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Voting to End Homelessness: Election 2019 and Our Work to End Homelessness

September 11, 2019 - 7:22 pm / Blog, News

The 2019 federal general election has begun and the stakes for people experiencing homelessness are high. Modern mass homelessness in Canada began as a direct result of federal policy decisions and federal leadership will be key to ending it. Recent successes prove we can move federal policy in the right direction if we engage in political and policy making processes. Let’s use the opportunity of this election to press candidates and all parties for clear commitments on affordable housing investment and ending homelessness.

 

 

 

 

By Tim Richter, President & CEO

Politics can seem so distant from our daily realities and elections a mind-numbing blur of campaign signs, promises, attack ads and talking heads. But for people at risk of or experiencing homelessness the stakes are very high and the impact of elections on them is very real. Modern mass homelessness in Canada was created by federal policy decisions in the late 1980s and early 1990s. These decisions had life altering consequences for millions of Canadians and lethal consequences for untold numbers of others. It doesn’t have to be this way.

Policy decisions can create, compound or solve homelessness. We have to engage in the political process and policy making if we want to end homelessness. We can have influence on these decisions.

In 2006 a federal Conservative minority government implemented a $1.4 billion housing trust fund investment (developed in a deal between the Liberals and NDP in the previous minority government) and later (after a second minority election win) introduced a $2 billion social housing investment as part of an economic stimulus package. With a majority government Prime Minister Harper introduced Point in Time Counts, renewed the Homelessness Partnering Strategy and made Housing First federal policy.

In 2015, the election of the Trudeau government saw the introduction of a 10-year, $55 billion-dollar National Housing Strategy including the promise of 100,000 new units of affordable housing, a doubling of homelessness funding through a new 10-year federal homelessness strategy (that committed to cut chronic homelessness in half), the repair of over 300,000 units of social housing, a new Canada Housing Benefit and a legislated right to housing.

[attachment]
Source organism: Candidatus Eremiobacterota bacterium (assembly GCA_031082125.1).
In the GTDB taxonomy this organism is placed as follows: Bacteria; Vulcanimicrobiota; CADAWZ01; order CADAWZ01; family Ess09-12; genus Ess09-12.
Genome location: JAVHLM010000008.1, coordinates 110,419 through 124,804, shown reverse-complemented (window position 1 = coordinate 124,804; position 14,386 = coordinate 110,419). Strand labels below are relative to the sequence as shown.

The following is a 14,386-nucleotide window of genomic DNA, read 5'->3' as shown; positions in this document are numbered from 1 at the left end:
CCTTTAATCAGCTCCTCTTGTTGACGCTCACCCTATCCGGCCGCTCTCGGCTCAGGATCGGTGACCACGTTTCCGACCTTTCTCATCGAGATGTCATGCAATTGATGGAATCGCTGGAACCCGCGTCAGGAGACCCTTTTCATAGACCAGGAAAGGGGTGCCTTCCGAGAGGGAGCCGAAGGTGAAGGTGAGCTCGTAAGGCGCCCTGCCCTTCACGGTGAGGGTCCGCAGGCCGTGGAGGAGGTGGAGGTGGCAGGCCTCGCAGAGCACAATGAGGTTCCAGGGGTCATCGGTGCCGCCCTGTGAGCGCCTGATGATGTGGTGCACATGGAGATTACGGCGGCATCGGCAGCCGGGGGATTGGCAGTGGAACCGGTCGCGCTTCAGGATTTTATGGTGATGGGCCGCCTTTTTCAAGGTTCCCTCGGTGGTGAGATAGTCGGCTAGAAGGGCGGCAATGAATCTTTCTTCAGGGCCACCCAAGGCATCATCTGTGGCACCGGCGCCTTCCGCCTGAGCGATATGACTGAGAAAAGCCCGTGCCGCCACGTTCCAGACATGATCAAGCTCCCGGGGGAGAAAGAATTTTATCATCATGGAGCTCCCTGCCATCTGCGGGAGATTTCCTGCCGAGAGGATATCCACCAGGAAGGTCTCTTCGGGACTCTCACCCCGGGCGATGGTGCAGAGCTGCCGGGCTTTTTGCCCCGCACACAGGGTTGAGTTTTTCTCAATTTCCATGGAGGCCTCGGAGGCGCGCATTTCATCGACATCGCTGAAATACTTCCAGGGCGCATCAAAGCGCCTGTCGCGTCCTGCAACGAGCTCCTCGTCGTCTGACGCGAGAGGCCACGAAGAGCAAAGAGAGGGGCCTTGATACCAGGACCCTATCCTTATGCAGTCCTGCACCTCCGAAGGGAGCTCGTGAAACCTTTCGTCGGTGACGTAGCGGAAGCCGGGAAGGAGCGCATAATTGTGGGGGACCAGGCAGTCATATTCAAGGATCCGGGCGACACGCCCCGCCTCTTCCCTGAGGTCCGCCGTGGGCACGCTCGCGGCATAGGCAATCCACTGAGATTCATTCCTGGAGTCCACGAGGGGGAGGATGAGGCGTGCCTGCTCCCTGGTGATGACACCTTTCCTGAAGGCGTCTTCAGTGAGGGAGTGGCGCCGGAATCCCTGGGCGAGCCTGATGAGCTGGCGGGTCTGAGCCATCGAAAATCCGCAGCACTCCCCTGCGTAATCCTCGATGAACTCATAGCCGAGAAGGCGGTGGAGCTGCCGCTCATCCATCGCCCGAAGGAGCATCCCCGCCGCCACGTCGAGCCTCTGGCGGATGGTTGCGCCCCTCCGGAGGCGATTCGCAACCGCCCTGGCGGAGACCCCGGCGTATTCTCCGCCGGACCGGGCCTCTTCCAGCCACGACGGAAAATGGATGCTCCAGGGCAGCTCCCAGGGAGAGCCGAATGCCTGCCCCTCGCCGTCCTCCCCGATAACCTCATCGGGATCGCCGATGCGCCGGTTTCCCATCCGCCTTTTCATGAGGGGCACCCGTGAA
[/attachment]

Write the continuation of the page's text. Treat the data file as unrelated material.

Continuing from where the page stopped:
All of these policy measures and investments involved, or were the direct result of, advocacy from the homelessness and housing sector.

Election 2019 presents an opportunity to build on these recent successes and to press candidates and all parties for clear commitments on affordable housing investment and ending homelessness.

What we’re doing.

Our key messages for election 2019 are these:

An estimated 235,000 different Canadians will experience homelessness this year at an estimated economic cost of $7 billion per year. It doesn’t need to be this way.

Eliminating homelessness is an achievable goal. Communities across Canada are already having success in preventing and reducing homelessness. Edmonton, Alberta has reduced homelessness 43 percent since 2009 and just reduced chronic homelessness an additional 15 percent; Kawartha Lakes and Haliburton County, Ontario reduced chronic homelessness over 50 percent; Guelph Wellington, Ontario reduced chronic homelessness by 24 percent in just seven months and Chatham Kent reduced chronic homelessness 37 in six months.

We are calling on all parties to commit to the elimination of homelessness in Canada by 2030 through federal leadership including the expansion of Reaching Home and increased and targeted capital investment in affordable and supportive housing for people experiencing homelessness.

To get these messages to all parties we’ve worked with our peers to release an open letter calling for all parties to address housing and homelessness in election 2019.